Post-Doc Call: Mechanobiology of meningococcal infection
Are you a biophysicist interested in bacterial infections?
We are looking for a talented researcher willing to dig into the forces at play at the host/pathogen interface.
Few recent studies have shown that pathogens can target essential regulators of cell mechanics to impact cellular functions, opening a new exciting avenue of research. In particular, vascular colonization by Neisseria meningitidis has proven to largely depend on a series of mechanical processes, eventually causing septic shock and/or meningitis. These include bacterial adhesion to the blood vessel wall, proliferation to form aggregates and resistance to blood flow, leading to vascular damage. All these steps rely on type-IV pili, long dynamic fibers at the bacterial surface that can exert high pulling forces.
Interestingly, the study of pili dynamic properties has brought to the discovery of novel fundamental concepts in the physics of living systems: for instance, meningococcal aggregates behave as active viscous fluids, rapidly adapting to blood vessel geometry for efficient vascular colonization. In addition, pili induce a peculiar deformation of the host cell plasma membrane through a new physical process called 1D-wetting, rapidly followed by remodeling of the actin cytoskeleton.
Here, we will focus on how bacterial infection impacts host cell mechanics and physiology at the single cell and tissue scale, potentially leading to force unbalance within the endothelium and vascular damage. This project promises to uncover general principles of cell mechanics regulation and function. In this sense, bacteria can be considered as a tool to probe and perturb the host cell surface, to better understand how cortical tension and forces are regulated within a cell. Finally, this work will contribute to a better understanding of force balance mechanisms and mechano-transduction pathways involved in vascular homeostasis.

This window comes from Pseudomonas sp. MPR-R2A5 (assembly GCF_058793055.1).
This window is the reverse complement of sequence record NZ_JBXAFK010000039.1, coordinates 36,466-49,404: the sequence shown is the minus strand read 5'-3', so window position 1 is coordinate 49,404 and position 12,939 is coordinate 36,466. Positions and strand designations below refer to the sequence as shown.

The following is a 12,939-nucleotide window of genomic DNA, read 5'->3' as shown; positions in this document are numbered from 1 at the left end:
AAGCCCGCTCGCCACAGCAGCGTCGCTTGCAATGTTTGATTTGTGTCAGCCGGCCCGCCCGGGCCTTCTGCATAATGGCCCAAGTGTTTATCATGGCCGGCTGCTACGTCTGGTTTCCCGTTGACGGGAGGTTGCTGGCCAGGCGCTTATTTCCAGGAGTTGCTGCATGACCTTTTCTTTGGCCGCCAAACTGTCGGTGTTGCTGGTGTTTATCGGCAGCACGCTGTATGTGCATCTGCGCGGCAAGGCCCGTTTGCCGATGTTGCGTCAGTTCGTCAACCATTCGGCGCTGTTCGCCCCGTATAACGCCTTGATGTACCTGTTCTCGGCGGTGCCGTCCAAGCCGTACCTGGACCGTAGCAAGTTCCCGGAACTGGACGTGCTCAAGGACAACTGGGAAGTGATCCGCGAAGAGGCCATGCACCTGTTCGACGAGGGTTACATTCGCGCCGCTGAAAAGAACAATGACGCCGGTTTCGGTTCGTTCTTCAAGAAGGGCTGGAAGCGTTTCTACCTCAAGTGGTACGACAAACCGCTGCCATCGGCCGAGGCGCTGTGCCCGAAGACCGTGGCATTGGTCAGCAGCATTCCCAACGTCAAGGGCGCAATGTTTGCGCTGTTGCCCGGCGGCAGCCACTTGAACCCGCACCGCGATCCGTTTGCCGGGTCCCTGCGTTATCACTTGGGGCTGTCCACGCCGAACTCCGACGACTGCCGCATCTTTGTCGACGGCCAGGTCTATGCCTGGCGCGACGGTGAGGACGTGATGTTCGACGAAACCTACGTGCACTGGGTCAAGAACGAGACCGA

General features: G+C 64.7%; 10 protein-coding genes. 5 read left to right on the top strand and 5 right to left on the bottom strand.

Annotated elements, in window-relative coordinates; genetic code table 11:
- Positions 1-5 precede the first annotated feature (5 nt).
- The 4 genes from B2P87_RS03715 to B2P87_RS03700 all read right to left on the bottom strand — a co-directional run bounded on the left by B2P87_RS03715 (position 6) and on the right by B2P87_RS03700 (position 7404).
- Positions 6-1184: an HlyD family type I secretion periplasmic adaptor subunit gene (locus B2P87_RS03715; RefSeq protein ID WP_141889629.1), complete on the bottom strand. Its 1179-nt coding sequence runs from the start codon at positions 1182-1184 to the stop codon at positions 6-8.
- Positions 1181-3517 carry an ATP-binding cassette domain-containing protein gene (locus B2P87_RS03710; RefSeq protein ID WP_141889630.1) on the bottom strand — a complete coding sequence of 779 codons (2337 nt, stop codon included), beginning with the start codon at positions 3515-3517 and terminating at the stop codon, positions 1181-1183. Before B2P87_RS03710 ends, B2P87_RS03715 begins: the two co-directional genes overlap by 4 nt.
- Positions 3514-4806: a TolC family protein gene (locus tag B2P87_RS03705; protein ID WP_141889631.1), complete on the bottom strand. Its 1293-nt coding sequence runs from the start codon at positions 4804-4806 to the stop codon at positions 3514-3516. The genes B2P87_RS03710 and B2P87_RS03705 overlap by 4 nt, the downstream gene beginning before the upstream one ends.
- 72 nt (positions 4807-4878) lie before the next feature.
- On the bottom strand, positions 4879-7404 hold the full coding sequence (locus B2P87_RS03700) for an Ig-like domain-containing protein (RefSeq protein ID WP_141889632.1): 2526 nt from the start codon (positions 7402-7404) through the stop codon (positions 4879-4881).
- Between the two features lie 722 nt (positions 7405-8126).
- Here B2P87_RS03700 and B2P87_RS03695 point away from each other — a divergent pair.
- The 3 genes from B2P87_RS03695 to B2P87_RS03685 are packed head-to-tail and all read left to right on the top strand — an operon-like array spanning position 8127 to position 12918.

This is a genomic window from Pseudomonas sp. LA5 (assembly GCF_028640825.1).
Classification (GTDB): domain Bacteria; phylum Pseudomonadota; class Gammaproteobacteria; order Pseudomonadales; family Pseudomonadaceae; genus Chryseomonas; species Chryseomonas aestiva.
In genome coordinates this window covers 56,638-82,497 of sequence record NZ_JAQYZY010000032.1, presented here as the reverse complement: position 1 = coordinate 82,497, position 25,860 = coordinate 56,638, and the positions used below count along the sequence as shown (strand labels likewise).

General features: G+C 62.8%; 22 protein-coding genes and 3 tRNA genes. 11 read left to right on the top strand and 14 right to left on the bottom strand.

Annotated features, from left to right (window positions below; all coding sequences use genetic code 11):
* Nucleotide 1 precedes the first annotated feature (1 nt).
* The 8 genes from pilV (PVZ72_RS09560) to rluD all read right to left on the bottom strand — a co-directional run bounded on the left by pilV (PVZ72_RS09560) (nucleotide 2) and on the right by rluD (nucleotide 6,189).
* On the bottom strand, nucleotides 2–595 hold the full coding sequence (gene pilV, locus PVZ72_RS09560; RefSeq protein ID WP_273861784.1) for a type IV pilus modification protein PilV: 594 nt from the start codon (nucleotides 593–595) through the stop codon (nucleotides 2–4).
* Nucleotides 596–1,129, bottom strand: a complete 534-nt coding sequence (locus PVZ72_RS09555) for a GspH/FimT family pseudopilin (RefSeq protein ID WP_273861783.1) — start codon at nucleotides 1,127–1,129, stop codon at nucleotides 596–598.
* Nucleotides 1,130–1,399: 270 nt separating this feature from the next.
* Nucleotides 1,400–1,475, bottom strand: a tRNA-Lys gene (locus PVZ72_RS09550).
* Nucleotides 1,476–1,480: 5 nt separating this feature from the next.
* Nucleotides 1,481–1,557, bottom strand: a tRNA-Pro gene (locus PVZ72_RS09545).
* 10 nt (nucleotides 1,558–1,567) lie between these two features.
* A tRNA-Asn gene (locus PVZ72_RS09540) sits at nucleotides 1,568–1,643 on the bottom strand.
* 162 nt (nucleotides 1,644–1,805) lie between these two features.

This project will be hosted in the Pathogenesis of Vascular infections Unit (Head: Guillaume Duménil) at Pasteur Institute, Paris and supervised by a young investigator with an expertise in the biophysics of infection, Daria Bonazzi. The candidate will be integrated in an interdisciplinary team that combines biochemistry, microbiology, cell biology, biophysics and animal models of infection.
The candidate will develop innovative and ambitious approaches to reveal the impact of bacterial infection on host cell/tissue mechanics, and their functional consequences for pathogenesis. This includes high-resolution live microscopy, biophysical methods such as traction force microscopy and micro-patterning, image analysis and modeling. Last-generation microscopy (FLIM-FRET, SIM, STORM) as well will be available on the Photonic Bioimaging Platform in Pasteur.
Knowledge & Skills
A good expertise in the fields of cell biology, biophysics and/or microbiology is required. Prior experience with force measurement methods and image analysis will be a strong plus. The candidate should have a PhD degree in biophysics or equivalent with a good publication record.
The ability to interact with scientists across multiple labs specialized in quantitative imaging, biophysics and infectious diseases will be key to succeed in this project.
Please send a CV, a cover letter, a research statement summarizing previous work experience and research interests, and contact information of two references to Daria Bonazzi (firstname.lastname@example.org).
Funding body: ANR Jeunes Chercheurs.
Duration: 36 months.